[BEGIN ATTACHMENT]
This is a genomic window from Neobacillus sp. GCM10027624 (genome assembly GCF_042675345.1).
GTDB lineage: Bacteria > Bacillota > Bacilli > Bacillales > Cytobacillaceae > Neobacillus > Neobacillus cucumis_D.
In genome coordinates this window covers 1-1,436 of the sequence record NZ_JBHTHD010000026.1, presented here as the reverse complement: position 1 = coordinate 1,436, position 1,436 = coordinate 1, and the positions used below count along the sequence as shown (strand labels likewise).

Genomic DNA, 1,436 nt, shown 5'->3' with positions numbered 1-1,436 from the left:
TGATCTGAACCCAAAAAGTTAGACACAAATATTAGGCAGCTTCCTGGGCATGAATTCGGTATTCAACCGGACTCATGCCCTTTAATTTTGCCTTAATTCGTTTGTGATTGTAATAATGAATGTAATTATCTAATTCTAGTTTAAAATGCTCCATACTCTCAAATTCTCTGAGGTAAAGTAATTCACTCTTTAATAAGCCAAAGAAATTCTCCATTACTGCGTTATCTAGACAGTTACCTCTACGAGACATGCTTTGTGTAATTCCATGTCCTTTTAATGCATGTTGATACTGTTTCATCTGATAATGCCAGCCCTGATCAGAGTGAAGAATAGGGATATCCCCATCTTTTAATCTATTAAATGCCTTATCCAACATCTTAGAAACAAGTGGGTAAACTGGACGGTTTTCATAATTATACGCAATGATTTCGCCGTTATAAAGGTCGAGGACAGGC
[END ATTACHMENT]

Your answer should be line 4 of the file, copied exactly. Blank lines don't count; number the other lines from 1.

Genomic DNA, 1,436 nt, shown 5'->3' with positions numbered 1-1,436 from the left: